Team work and collaborative learning


Geetanjali Kumar
Practicing Counsellor, Trainer, Parenting coach, Motivational speaker

It is the long history of human kind and animal kind too, those who learned to collaborate and improvise most effectively have prevailed. — Charles Darwin

Collaborative learning may seem to be a recent innovation in education, but this interactive approach to learning existed centuries ago. In ancient India, life and learning coexisted much like the student and his teacher, or guru, with every aspect of daily life presenting opportunity for learning.

Collaboration refers to processes wherein people work together especially in literary, artistic or scientific work. Collaboration requires a process and a purpose…many people working together to achieve a common goal. This entails the practice of teamwork. Collaboration is about compassion, love, support, kindness, and the power that we gain when we share with each other and lean on each other.

Learning is social in nature. Using different mediums, whether it be books, discussions, technology or projects, we study and develop new ideas, impart ideas and share perspectives with others. It was a collaborative Computer Club about basic programming at a middle school that brought together two minds, Bill Gates and Paul Allen, the founders of Microsoft.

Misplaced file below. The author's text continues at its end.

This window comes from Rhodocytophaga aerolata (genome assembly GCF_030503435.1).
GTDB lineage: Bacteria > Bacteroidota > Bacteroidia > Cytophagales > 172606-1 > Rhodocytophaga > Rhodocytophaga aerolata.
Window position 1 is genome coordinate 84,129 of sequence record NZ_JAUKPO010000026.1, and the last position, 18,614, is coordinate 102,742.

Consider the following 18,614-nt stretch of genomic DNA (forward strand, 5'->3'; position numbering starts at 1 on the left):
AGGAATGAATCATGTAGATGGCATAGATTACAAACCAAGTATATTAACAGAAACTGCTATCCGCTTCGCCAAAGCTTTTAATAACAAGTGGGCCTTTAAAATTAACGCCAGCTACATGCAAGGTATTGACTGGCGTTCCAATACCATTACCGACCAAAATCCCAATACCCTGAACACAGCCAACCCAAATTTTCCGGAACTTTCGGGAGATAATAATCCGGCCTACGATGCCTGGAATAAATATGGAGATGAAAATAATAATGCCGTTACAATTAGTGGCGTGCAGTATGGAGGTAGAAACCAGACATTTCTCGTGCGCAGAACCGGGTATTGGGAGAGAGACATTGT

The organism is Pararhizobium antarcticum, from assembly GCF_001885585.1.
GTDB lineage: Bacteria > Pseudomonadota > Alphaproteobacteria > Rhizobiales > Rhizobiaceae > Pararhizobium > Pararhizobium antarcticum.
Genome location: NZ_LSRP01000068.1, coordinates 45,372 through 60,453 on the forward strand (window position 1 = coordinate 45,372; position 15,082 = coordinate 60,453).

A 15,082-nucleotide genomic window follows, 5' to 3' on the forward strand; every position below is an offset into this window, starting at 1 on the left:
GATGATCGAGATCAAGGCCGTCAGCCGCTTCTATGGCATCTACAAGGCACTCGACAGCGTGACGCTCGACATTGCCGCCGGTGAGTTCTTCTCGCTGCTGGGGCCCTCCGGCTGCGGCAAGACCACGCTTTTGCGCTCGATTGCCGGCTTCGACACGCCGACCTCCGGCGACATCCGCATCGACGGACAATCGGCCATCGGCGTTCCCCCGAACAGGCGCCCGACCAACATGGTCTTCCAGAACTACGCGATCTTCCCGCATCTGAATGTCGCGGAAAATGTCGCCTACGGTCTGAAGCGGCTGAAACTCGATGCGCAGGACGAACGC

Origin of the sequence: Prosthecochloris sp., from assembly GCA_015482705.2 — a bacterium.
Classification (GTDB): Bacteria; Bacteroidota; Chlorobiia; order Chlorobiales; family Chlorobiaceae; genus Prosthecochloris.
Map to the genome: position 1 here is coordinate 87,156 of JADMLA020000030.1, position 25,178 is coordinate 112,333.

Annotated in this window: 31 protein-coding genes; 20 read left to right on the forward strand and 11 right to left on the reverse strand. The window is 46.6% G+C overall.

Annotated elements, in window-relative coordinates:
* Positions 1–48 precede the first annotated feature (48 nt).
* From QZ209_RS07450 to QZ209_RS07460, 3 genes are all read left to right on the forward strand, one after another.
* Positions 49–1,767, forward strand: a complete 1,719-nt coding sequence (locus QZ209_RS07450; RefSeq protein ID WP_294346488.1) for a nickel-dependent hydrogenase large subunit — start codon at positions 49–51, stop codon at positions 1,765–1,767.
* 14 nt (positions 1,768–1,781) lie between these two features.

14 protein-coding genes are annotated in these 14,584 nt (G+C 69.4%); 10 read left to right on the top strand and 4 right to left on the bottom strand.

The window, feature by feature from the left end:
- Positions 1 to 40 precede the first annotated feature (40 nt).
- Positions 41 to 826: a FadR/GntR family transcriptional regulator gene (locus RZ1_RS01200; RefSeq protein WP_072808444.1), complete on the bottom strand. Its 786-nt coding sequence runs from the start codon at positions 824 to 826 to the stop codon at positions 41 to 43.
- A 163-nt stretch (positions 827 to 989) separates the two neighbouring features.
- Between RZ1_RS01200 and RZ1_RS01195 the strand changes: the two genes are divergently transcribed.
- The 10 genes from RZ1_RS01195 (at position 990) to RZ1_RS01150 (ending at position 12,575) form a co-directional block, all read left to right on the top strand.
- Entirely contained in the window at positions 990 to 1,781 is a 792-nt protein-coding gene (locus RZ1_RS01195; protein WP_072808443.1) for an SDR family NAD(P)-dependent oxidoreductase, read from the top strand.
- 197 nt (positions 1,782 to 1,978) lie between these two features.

“I never try to teach my students anything, I only try to create an environment in which they can learn.”— Albert Einstein

What is collaborative learning?

Collaborative learning today encompasses educational methodologies and environments that enable groups of students to work together. Effective collaborative learning environments provide students with practical problem-solving and communication skills that can be applied to their future careers. It doesn’t come naturally to students. To truly prepare students for college and careers, teachers must equip their students with such 21st Century learning tools. One of the most valued skills employers are looking for in an employee is the ability to collaborate. This doesn’t just mean being ‘nice,’ but being able to be part of a productive, efficient team that gets the job done.

Research shows that educational experiences (such as collaborative learning) that are active, social, contextual, engaging, and student-owned lead to deeper learning, preparation for real life social and employment situations.

Its benefits…

Benefits of Collaborative learning include:

  • Development of higher-level thinking (not just recalling facts).
  • Communication, self-management, and leadership skills.
  • Promotion of student-educator interaction.
  • Increase in self-esteem and responsibility.
  • Exposure to and an increase in understanding of diverse perspectives.
  • Research suggests that children as young as five can benefit through collaborative learning, as older students.

Simply putting, students in groups and letting them dive in is not enough to attain good outcomes, it can be “toxic for learning and classroom cultures.” Most students are used to working on their own in competition for grades. Collaboration gets harder when children hit puberty and become more self-conscious around their peers.

Making meaningful collaborations…